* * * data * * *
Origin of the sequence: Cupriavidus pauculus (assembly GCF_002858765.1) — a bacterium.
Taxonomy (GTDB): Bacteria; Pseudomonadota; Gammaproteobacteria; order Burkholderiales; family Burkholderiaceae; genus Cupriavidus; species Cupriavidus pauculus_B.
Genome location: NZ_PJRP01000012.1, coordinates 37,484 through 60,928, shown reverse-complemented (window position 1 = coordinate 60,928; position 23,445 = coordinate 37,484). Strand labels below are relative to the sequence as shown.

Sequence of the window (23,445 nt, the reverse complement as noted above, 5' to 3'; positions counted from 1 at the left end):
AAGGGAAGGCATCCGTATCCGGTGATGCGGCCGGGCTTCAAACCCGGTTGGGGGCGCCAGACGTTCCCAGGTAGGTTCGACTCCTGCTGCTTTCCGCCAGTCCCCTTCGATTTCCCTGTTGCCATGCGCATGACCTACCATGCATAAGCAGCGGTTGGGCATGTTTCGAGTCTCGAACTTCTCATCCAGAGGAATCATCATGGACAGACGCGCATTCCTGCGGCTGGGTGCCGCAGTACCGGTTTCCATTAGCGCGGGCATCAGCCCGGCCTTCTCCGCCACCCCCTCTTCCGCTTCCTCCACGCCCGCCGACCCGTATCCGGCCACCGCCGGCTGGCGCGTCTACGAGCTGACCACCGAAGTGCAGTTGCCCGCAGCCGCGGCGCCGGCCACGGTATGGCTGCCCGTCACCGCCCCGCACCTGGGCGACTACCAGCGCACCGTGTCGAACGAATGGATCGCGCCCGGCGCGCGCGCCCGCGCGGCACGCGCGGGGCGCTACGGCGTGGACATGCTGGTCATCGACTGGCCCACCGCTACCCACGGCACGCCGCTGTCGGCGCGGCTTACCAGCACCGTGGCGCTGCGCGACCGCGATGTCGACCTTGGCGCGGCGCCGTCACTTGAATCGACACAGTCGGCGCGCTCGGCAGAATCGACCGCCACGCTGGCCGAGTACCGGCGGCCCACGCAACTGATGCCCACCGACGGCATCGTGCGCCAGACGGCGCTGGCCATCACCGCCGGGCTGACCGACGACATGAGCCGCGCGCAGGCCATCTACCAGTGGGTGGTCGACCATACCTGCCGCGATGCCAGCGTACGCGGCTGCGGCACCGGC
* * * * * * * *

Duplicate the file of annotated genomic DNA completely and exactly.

Origin of the sequence: Cupriavidus pauculus (assembly GCF_002858765.1) — a bacterium.
Taxonomy (GTDB): Bacteria; Pseudomonadota; Gammaproteobacteria; order Burkholderiales; family Burkholderiaceae; genus Cupriavidus; species Cupriavidus pauculus_B.
Genome location: NZ_PJRP01000012.1, coordinates 37,484 through 60,928, shown reverse-complemented (window position 1 = coordinate 60,928; position 23,445 = coordinate 37,484). Strand labels below are relative to the sequence as shown.

Sequence of the window (23,445 nt, the reverse complement as noted above, 5' to 3'; positions counted from 1 at the left end):
AAGGGAAGGCATCCGTATCCGGTGATGCGGCCGGGCTTCAAACCCGGTTGGGGGCGCCAGACGTTCCCAGGTAGGTTCGACTCCTGCTGCTTTCCGCCAGTCCCCTTCGATTTCCCTGTTGCCATGCGCATGACCTACCATGCATAAGCAGCGGTTGGGCATGTTTCGAGTCTCGAACTTCTCATCCAGAGGAATCATCATGGACAGACGCGCATTCCTGCGGCTGGGTGCCGCAGTACCGGTTTCCATTAGCGCGGGCATCAGCCCGGCCTTCTCCGCCACCCCCTCTTCCGCTTCCTCCACGCCCGCCGACCCGTATCCGGCCACCGCCGGCTGGCGCGTCTACGAGCTGACCACCGAAGTGCAGTTGCCCGCAGCCGCGGCGCCGGCCACGGTATGGCTGCCCGTCACCGCCCCGCACCTGGGCGACTACCAGCGCACCGTGTCGAACGAATGGATCGCGCCCGGCGCGCGCGCCCGCGCGGCACGCGCGGGGCGCTACGGCGTGGACATGCTGGTCATCGACTGGCCCACCGCTACCCACGGCACGCCGCTGTCGGCGCGGCTTACCAGCACCGTGGCGCTGCGCGACCGCGATGTCGACCTTGGCGCGGCGCCGTCACTTGAATCGACACAGTCGGCGCGCTCGGCAGAATCGACCGCCACGCTGGCCGAGTACCGGCGGCCCACGCAACTGATGCCCACCGACGGCATCGTGCGCCAGACGGCGCTGGCCATCACCGCCGGGCTGACCGACGACATGAGCCGCGCGCAGGCCATCTACCAGTGGGTGGTCGACCATACCTGCCGCGATGCCAGCGTACGCGGCTGCGGCACCGGC